A risqu photo. A misguided boast. A sponsor ambush. In what's being called the Social Media Olympics, it's highly likely an athlete will make digital waves and end up in hot water during the London Games, which begin next week.
In the four years since the Beijing Summer Games, Twitter has grown from 6 million users to more than 140 million. That's 400 million tweets sent each day. There were more tweets about the Olympics on a single day last week than during the entire 2008 Games.
What are the odds that some athlete steps out of bounds in a tweet or a Facebook post?
"It's damn near impossible not to happen," said Dan Durbin, the director of the Annenberg Institute of Sports, Media & Society at the University of Southern California, which hosted a three-day conference on the Olympics this year.
"There's hundreds of active and engaged and competitive athletes in very close quarters to each other, and a huge number of them will be tweeting. It's almost inevitable that some sort of controversy will come out. It would be surprising if it didn't."
With more than 10,000 athletes competing, the International Olympic Committee has the delicate balancing act of allowing athletes freedom of speech while protecting the image of the Games and its corporate sponsors, who spend millions for the right to stamp the rings on their products.
Under IOC rules, athletes are encouraged to blog and tweet "provided that it is not for commercial and/or advertising purposes" so they do not conflict with official Olympic sponsors and broadcasters. Social media posts should be written in a "first-person, diary-type format." Those who infringe on the policy could lose their credential and receive other unspecified sanctions.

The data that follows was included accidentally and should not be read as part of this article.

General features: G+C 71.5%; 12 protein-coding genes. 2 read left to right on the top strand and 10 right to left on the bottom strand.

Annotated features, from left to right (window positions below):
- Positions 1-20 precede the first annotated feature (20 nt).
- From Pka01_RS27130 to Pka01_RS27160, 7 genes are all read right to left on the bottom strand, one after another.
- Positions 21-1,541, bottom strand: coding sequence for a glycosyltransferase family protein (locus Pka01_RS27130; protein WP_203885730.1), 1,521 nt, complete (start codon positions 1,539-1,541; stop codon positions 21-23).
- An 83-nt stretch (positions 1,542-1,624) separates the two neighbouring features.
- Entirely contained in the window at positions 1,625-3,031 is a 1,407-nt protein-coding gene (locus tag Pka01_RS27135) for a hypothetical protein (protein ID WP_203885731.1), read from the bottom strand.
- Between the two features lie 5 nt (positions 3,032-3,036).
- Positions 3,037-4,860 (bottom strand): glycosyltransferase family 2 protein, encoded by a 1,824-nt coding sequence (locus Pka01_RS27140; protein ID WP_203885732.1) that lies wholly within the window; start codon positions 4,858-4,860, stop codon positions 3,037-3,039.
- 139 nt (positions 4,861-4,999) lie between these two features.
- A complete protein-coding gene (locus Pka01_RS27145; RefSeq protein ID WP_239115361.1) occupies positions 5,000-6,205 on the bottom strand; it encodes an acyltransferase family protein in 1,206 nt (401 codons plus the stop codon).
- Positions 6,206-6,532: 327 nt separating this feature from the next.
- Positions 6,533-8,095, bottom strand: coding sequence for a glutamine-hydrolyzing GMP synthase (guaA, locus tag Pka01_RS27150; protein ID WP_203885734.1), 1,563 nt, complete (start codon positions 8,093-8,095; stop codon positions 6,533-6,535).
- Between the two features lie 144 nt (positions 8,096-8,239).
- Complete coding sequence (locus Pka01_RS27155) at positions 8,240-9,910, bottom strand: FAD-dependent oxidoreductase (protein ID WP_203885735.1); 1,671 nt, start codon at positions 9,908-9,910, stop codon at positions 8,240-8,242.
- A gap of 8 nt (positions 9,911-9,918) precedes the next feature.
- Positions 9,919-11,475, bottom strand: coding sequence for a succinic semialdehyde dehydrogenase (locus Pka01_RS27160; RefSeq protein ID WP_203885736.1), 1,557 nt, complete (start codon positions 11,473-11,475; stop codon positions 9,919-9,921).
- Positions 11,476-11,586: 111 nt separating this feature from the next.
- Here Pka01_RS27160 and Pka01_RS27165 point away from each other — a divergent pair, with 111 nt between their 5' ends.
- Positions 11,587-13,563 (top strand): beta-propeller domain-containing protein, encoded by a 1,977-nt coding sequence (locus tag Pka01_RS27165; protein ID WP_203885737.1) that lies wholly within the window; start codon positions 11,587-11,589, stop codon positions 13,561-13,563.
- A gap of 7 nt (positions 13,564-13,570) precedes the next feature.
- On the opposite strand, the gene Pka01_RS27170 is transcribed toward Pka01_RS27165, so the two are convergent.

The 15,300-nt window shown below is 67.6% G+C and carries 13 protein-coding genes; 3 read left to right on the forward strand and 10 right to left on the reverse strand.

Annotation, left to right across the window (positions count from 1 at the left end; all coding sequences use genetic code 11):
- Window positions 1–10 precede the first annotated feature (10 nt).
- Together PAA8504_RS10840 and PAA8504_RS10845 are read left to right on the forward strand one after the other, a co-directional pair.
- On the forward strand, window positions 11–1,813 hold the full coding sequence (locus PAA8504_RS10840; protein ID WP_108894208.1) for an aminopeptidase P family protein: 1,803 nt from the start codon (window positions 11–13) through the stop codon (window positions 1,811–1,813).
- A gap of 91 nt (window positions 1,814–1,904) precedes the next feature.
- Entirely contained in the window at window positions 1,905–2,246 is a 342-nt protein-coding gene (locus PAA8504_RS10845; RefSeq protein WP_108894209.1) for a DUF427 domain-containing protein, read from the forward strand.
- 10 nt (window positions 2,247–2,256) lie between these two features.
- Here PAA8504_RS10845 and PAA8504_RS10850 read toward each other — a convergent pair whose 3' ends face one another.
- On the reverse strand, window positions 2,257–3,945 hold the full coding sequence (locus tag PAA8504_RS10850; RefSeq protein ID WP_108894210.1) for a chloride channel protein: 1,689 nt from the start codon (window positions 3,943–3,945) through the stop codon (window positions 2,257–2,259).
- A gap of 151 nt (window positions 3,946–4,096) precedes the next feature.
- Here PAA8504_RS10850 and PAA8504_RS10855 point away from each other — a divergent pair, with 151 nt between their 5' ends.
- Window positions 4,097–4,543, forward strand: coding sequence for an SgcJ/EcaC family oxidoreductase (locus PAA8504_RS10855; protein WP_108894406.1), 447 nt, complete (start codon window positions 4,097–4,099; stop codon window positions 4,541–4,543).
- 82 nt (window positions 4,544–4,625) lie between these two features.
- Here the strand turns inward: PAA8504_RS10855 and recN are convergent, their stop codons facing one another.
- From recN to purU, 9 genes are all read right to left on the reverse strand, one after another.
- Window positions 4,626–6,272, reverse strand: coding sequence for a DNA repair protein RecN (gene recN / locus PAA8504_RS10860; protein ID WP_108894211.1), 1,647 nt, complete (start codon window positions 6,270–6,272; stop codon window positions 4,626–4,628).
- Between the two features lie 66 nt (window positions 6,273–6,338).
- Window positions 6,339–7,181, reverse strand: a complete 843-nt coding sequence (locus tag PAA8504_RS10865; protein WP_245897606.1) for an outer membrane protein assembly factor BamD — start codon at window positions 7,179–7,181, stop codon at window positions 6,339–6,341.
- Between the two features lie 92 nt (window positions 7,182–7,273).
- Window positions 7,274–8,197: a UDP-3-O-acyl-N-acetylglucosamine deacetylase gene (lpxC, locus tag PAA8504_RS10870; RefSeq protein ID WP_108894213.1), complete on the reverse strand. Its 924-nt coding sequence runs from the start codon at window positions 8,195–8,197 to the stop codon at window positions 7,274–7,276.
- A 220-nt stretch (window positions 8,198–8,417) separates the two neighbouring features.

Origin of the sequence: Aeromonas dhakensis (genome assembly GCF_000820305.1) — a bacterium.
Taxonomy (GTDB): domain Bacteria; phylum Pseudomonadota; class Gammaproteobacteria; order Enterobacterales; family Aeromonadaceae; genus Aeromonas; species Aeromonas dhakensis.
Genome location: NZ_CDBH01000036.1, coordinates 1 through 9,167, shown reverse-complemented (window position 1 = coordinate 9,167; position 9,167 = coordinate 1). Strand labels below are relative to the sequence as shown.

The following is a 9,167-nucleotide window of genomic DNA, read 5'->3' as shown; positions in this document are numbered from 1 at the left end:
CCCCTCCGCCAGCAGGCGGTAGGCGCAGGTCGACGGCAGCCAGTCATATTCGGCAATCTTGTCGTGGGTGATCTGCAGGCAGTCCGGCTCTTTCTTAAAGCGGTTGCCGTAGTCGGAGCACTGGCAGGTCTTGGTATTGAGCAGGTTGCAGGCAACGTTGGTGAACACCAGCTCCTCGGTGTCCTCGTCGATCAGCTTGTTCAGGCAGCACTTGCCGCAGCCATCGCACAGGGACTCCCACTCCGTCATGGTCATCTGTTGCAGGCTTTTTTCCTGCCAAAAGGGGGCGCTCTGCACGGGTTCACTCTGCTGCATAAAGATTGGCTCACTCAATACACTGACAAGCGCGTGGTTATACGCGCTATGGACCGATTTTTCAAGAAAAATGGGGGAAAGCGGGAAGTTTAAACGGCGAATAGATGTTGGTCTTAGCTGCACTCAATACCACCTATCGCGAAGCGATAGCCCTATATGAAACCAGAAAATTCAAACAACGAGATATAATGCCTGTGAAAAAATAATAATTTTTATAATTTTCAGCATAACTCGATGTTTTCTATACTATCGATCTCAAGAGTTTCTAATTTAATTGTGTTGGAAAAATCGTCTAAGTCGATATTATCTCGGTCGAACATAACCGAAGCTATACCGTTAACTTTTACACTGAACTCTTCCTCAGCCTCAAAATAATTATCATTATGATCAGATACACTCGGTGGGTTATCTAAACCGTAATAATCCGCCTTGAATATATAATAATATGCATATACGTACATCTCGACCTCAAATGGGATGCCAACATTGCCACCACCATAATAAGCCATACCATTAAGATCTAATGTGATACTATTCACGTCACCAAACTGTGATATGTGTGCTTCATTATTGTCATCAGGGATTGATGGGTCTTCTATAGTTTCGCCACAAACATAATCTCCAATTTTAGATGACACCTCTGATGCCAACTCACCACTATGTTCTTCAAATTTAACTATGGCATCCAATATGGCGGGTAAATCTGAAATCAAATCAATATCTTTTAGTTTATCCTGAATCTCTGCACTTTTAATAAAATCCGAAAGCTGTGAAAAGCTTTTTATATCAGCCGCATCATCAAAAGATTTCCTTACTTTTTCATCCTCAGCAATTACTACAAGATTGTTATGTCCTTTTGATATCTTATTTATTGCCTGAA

"If you're Visa or Coca-Cola or Procter & Gamble, you spend money on the Olympics to get value from the association with the Olympic rings," said Scott Minto, the director of the sports MBA program at San Diego State University. To protect that value, Minto said the IOC's social media policy was very restrictive. "They're not messing around," he said.
Many athletes view Twitter as a way to connect with fans. As U.S. gymnast Jonathan Horton, a 2008 Olympic silver medalist, put it, he wants to "build my brand and get my story out there."
Diana Lopez, an American who won a bronze medal in taekwondo for the USA in 2008, initially hesitated about engaging followers on Twitter.
"I didn't really understand why people would be so interested in what we did or do," said Lopez, whose brothers Steven and Mark also won medals in Beijing. "I think it's boring. To someone else it might be an inspiration."
Lopez said before she went to her first Games four years ago, she'd question her brother for details about his Olympic experience. "I would always ask my brother (and two-time Olympic gold medalist) Steven. What is it like? What did you eat? Who did you meet today?" she said. "I know he'd get annoyed when I asked him, but I love to hear about it. I want all of my fans out there to know how I'm feeling or what I'm doing every day in London."
Real time, unexpected
U.S. athletes have already taken to Twitter to share their Olympic joys and frustrations. After hurdler Kerron Clement tweeted about his bus getting lost from the airport to the athletes village and swimmer Michael Phelps questioned why his country's flag couldn't be pictured on his swim cap, news reporters followed up on those complaints.
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